As a college student, or rather, as a college aged student who chose to leave school and do a little…traveling, I spent some time living in Italy. When I say living, I mostly mean eating. Everything in Italy tastes amazing: the tomatoes actually taste like tomatoes (for those of you who’ve forgotten: as sweet as sunshine but with a tart little bite), cheese melts in your mouth, and the meat actually tastes like meat. Food was fresher; it’s common for restaurants to purchase their produce from farms (in fact, it often comes from family farms) and people actually go to veg markets on a daily basis instead of doing a weekly bulk buy (as I have to admit, I myself am guilty of) Someone once told me that Europeans shop on a daily basis because they got refrigeration later than us Americans did and were used to buying in small amounts so food didn’t spoil. Now, I can’t really say I think that’s true but for whatever reasons, eating fresher, if not local, food is definitely a more common trend across the pond.

This became even more apparent to me when I went to visit a friend’s family in their “agrotourismo” called Spannochia, a Tuscan farm where lucky visitors (and yes, I was one of them!) stay in the old (think really, really old) farmhouses and bask in the glorious food from the farm. The farm offers three meals a day and everything, and I mean everything, comes from the farm. Eggs from the chickens for breakfast, simmering soups made from the vegetable garden for lunch, pizza made in the brick oven and “wild” boar ragu served over fresh pasta, even wine pressed from the farm’s grapes. I put wild in quotes because the pigs were actually also farm raised, and yes, I did see the piggies and no, I have never had a problem with eating meat, even if I’ve made it’s acquaintance before my meal. One of the biggest things I took away from the farm, in fact, is that everything we ate came from nature and was good for us (this coming from a life long meat eater-sorry to all of you veggies out there!). Not to get all sappy on you, but it was truly an altering experience that made me feel a little bit more in tune with my own body and closer to nature. There’s something very fulfilling about picking a tomato, tossing it into a pan with homemade olive oil, hearing it pop and sizzle and then tasting it, really tasting it. I was very sad to leave Spannocchia at the end of my visit, and still hope to go back one day.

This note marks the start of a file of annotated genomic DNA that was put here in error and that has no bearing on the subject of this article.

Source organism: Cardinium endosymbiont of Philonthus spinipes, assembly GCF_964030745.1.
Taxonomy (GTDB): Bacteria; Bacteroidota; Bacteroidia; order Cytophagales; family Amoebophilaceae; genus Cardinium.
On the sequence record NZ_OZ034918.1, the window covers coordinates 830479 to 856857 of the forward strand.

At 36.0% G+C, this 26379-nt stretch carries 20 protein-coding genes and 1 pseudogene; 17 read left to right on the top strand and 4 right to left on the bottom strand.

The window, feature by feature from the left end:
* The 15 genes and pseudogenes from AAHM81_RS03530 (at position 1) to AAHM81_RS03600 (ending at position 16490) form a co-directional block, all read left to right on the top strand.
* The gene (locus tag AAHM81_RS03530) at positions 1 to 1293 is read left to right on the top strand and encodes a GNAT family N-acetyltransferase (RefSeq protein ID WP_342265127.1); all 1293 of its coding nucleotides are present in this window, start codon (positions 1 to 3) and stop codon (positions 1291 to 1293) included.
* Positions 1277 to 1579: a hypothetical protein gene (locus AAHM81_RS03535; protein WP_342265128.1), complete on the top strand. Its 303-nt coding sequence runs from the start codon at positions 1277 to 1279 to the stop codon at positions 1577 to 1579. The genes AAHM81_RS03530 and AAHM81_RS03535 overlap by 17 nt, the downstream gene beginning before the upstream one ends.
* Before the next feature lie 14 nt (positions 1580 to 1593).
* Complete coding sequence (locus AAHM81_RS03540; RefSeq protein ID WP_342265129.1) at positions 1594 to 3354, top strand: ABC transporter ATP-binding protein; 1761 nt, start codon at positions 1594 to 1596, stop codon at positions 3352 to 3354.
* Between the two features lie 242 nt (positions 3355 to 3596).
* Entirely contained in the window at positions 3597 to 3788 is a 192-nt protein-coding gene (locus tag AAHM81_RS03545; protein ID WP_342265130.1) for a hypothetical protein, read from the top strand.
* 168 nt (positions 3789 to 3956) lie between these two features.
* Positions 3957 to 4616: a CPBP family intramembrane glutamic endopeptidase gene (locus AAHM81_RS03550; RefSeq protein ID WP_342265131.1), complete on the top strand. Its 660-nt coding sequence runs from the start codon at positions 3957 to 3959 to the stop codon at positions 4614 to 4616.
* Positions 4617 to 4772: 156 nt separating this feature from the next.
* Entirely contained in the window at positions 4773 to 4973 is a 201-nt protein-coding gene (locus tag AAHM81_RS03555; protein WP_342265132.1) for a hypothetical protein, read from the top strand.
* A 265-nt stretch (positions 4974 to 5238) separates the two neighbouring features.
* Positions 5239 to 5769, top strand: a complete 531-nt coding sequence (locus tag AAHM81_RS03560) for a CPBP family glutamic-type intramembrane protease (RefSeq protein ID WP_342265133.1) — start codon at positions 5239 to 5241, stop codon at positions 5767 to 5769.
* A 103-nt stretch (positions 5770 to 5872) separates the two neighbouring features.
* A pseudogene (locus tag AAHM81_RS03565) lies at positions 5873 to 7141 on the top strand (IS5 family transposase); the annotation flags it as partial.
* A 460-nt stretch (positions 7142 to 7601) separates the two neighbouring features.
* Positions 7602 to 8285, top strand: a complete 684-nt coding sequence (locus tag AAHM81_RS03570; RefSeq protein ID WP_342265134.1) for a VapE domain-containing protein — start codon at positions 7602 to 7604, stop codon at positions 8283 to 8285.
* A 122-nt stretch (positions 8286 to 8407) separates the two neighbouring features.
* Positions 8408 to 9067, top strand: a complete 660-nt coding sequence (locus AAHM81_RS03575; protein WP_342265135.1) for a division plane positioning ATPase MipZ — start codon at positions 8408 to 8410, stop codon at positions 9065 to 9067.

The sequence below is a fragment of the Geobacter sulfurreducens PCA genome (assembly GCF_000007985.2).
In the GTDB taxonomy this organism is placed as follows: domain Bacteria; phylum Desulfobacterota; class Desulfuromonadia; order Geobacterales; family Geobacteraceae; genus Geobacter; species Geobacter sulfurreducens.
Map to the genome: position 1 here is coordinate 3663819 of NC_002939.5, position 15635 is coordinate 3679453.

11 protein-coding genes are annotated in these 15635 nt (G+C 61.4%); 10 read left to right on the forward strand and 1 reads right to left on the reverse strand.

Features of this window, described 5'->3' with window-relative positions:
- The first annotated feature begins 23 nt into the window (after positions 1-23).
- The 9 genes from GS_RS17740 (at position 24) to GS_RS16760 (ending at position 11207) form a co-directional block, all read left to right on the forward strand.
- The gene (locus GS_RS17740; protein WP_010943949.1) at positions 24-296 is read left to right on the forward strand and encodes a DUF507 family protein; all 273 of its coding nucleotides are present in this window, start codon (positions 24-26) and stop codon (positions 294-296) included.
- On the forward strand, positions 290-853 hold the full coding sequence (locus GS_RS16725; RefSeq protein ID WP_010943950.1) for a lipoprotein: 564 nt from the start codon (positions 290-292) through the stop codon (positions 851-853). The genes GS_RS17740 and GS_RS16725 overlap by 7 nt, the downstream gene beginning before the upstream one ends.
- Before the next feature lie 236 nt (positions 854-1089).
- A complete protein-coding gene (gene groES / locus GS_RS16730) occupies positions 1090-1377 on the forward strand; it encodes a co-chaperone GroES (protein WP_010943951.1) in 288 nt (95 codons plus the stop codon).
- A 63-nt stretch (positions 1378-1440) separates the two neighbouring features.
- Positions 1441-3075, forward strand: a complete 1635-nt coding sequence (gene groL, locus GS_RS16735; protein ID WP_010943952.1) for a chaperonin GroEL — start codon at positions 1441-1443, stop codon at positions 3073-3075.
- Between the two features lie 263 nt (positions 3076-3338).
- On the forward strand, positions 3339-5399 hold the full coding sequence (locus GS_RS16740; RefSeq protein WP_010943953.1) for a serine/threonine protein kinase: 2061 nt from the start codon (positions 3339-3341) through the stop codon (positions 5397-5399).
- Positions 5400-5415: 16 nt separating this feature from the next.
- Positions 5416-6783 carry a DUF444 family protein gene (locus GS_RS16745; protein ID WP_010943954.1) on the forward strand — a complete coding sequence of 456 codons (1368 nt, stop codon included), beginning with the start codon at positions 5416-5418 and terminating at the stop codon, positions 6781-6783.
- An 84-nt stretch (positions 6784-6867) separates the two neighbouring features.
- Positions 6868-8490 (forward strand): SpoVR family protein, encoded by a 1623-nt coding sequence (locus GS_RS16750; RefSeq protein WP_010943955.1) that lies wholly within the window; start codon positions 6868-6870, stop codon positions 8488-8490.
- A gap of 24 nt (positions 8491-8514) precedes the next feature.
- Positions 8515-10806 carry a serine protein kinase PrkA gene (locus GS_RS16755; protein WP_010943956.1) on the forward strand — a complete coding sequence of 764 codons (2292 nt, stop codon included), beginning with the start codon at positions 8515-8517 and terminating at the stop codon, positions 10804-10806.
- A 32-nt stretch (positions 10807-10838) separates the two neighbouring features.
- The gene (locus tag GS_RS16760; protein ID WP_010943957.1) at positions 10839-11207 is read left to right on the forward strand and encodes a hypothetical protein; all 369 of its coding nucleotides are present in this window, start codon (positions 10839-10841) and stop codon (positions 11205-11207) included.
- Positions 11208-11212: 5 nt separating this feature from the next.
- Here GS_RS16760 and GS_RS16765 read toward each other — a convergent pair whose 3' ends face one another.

Needless to say, I was very pleased to come across an article in the The New York Times recently, highlighting a handful of farms that have begun supplementing their (sadly meager) incomes with agritourism. I had only really heard of this in Italy; it can be a challenge when it comes to insurance etc to become a “tourist destination” and this often scares farmers off. However, with the current economic state, it has become apparent to many small, “mom and pop” farms, that they need to open up their farmhouses. What better way to do it than to share their own lifestyle? While this operation is still pretty small, several farms are offering rustic accommodation along with “farm experiences” (think veg picking etc), farm culinary 101 classes and the best part: fresh food! Foodies and adventurous, curious travelers rejoice; agritourism is making an appearance on this side of the pond!